One of the many wonderful things about my work in Dachau is the variety of projects I am involved in. I work with the Dachau Youth Hostel's Educational Department once a week, eventually with taking visitors round the site, with the Church of Reconciliation and with the Remembrance Book project. We discovered in late October that the Remembrance Book project had been awarded a Bürgerkulturpreis (Citizen's Cultural Prize) by the Bavarian Landtag (Parliament) and as such were to attend a ceremony at the Maximiliansaal, where the Parliament meets.
Myself, Irina and Klaus Schultz by the Remembrance Book project stall
We all dressed up for the occasion and got to spend the day in one of Munich's best buildings, where Irina and I manned our display stand. The Remembrance Book has so far about 130 biographies, and is growing all the time. One of the best things about the project is that it is open to all interested. Schoolchildren, priests, relatives are invited to engage with the life of a person who was transformed by their experience of KZ Dachau and hopefully learn something of their suffering not only during their time in Dachau but living with the memories afterwards. Thus the project gives the prisoners their lives, their identity back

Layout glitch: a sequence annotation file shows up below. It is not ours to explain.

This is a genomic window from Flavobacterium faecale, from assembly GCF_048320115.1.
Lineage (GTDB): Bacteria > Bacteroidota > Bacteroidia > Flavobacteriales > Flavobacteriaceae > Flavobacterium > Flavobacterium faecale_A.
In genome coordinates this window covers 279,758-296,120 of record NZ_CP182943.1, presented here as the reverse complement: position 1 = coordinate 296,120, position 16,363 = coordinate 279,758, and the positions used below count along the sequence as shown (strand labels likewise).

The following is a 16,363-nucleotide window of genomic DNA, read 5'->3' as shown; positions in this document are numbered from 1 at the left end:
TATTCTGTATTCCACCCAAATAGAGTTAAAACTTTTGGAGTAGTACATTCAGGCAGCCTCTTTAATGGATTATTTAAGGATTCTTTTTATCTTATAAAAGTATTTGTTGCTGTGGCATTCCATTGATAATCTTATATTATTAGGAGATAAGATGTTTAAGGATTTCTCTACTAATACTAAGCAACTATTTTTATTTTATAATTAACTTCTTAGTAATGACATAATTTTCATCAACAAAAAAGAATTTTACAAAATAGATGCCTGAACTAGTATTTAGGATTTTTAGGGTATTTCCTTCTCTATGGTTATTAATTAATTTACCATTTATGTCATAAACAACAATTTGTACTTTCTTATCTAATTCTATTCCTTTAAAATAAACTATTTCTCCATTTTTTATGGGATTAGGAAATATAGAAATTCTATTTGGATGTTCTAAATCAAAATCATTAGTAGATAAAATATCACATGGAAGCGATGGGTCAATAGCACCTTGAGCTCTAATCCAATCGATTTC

A great day was had by all, as we all got to see a worthwhile cause receive well needed cash and promote the project to interested visitors. While eating our lunch, Knödel mit Gulaschsuppe, we were visited by a middle aged woman who asked us about the project. We obviously answered her questions willingly and explained our situation as volunteers, which suitably impressed her and she went on to the next stool. I jokingly told Irina we'd probably discover she was the Queen of Bavaria or some other lofty title.
Later on she returned and our bosses had their photos taken with her. Afterwards I asked Klaus who she was- It was only the President of the Bavarian Parliament and one of South Germany's most prominent politicians!
Myself, Irina and Frau Stamm, President of the Bavarian Parliament
I also had the privilege of meeting Max Mannheimer for the first time. In this part of Germany he needs no introduction, for he has spent the last thirty years or so telling people about his suffering in Auschwitz, Teresienstadt and finally Dachau. He is now the inspiration behind the International Youth Meeting, which meets in Dachau every July/August, and the Max Mannheimer Study Centre, for which I volunteer once a week. I have found meeting Holocaust survivors quite intimidating - what do you say to someone who has been through so much? - but he was extremely friendly and spoke in perfect English about my work and the project. It was a pleasure to meet him and hopefully not the last time.
It was a great experience to represent the project and spend the day celebrating the achievements of an extremely worthwhile cause.